CUDA runtime version influence performance?

Hi! I’m trying to understand why the same program running in 2 different environments, one with an RTX A4000 GPU and another with a V100 GPU, have very different execution speeds. The program runs much faster in the environment that has the RTX A4000 (but the V100 is faster than the A4000, right?). The CPUs in both environments are similar. There are differences in the CUDA version installed on each host, the version in the V100 environment is 11.3 (I tested with PyTorch with CUDA 11.7, 11.6 and 11.4 versions, I did not test with 11.3 version because I would have to install by source, the PyTorch whell containing the closest CUDA version to version 11.3 is the one containing version 11.4) and in the A4000 environment is 11.6 (equals PyTorch’s CUDA version). Can this difference in CUDA versions influence performance? Thanks in advance!

If you are not compiling from source then there would be multiple factors affecting performance—the CUDA toolkit packaged with each version of PyTorch, the libraries (e.g., cuDNN) packaged with each version of PyTorch, and changes to PyTorch itself between the releases. In other words, installing different versions of PyTorch and PyTorch binaries built against different versions of the CUDA toolkit can certainly affect performance. However, the CUDA version of the surrounding environment (the system’s CUDA) should not affect performance as it will be overridden by whatever the PyTorch binary was packaged with.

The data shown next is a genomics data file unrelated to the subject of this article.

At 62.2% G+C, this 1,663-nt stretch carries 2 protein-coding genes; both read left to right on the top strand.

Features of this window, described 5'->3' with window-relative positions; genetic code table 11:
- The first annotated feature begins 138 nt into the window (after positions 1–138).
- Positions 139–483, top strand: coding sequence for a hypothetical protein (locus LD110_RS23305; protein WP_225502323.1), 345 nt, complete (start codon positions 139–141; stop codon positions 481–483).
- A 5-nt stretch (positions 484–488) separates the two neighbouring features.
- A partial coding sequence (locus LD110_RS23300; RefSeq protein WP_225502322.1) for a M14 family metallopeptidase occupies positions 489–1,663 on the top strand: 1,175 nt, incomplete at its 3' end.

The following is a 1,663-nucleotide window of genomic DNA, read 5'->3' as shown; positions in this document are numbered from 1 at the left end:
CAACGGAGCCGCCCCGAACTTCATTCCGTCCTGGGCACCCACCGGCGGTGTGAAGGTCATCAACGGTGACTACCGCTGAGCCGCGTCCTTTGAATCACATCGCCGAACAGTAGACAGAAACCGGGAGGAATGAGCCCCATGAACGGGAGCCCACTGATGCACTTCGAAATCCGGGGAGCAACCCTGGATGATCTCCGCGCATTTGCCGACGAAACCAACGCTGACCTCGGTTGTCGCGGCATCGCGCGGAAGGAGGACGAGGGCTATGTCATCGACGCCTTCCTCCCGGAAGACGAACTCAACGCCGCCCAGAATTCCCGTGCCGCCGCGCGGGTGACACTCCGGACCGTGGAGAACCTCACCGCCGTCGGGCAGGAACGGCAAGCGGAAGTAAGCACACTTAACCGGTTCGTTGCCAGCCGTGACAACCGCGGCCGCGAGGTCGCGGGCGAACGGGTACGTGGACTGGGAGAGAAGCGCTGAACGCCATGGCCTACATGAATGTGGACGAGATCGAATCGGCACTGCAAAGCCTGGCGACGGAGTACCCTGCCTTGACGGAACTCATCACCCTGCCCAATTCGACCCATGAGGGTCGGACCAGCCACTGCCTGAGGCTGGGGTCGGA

Additionally, I would not expect that the A4000 to be uniformly (slower/faster) across all benchmarks compared to the V100. Consider for instance, that the A4000 has TF32 tensor core support while the V100 does not.

1 Like

Hi, @eqy, thanks for the great and quick response. Ok, but do you mean that always when compiling from source you will have a superior performance (in terms of execution velocity)? About the tests I did, the CUDA versions in both environments were different, but the toolkit versions were the same (version 11.6), including PyTorch (1.12.0).

Considering what you said about the system’s CUDA version not mattering, for best performance should I compile from source and consider the latest version of PyTorch as well as CUDA?